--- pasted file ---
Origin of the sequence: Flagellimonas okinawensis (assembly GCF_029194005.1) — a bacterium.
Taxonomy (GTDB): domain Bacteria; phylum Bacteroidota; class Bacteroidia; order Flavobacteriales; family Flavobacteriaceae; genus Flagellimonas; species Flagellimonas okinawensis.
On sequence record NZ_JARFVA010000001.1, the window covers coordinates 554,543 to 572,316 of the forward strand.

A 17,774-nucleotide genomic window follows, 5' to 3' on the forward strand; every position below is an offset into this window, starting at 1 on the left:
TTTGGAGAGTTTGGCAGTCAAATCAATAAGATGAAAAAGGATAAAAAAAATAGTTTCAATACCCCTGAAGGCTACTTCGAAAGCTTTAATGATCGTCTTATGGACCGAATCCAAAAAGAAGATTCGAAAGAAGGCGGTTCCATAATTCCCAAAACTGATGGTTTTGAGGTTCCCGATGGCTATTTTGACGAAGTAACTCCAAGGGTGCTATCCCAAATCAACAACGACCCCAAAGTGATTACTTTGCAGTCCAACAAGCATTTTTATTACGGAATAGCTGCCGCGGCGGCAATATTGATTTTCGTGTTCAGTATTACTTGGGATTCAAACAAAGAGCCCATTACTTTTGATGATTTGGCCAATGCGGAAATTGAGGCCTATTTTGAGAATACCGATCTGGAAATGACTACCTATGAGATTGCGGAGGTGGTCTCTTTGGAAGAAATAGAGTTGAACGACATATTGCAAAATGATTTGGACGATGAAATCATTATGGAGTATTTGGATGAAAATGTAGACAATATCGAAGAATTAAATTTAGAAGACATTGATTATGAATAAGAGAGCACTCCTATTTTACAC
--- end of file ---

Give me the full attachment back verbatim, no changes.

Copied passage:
Origin of the sequence: Flagellimonas okinawensis (assembly GCF_029194005.1) — a bacterium.
Taxonomy (GTDB): domain Bacteria; phylum Bacteroidota; class Bacteroidia; order Flavobacteriales; family Flavobacteriaceae; genus Flagellimonas; species Flagellimonas okinawensis.
On sequence record NZ_JARFVA010000001.1, the window covers coordinates 554,543 to 572,316 of the forward strand.

A 17,774-nucleotide genomic window follows, 5' to 3' on the forward strand; every position below is an offset into this window, starting at 1 on the left:
TTTGGAGAGTTTGGCAGTCAAATCAATAAGATGAAAAAGGATAAAAAAAATAGTTTCAATACCCCTGAAGGCTACTTCGAAAGCTTTAATGATCGTCTTATGGACCGAATCCAAAAAGAAGATTCGAAAGAAGGCGGTTCCATAATTCCCAAAACTGATGGTTTTGAGGTTCCCGATGGCTATTTTGACGAAGTAACTCCAAGGGTGCTATCCCAAATCAACAACGACCCCAAAGTGATTACTTTGCAGTCCAACAAGCATTTTTATTACGGAATAGCTGCCGCGGCGGCAATATTGATTTTCGTGTTCAGTATTACTTGGGATTCAAACAAAGAGCCCATTACTTTTGATGATTTGGCCAATGCGGAAATTGAGGCCTATTTTGAGAATACCGATCTGGAAATGACTACCTATGAGATTGCGGAGGTGGTCTCTTTGGAAGAAATAGAGTTGAACGACATATTGCAAAATGATTTGGACGATGAAATCATTATGGAGTATTTGGATGAAAATGTAGACAATATCGAAGAATTAAATTTAGAAGACATTGATTATGAATAAGAGAGCACTCCTATTTTACAC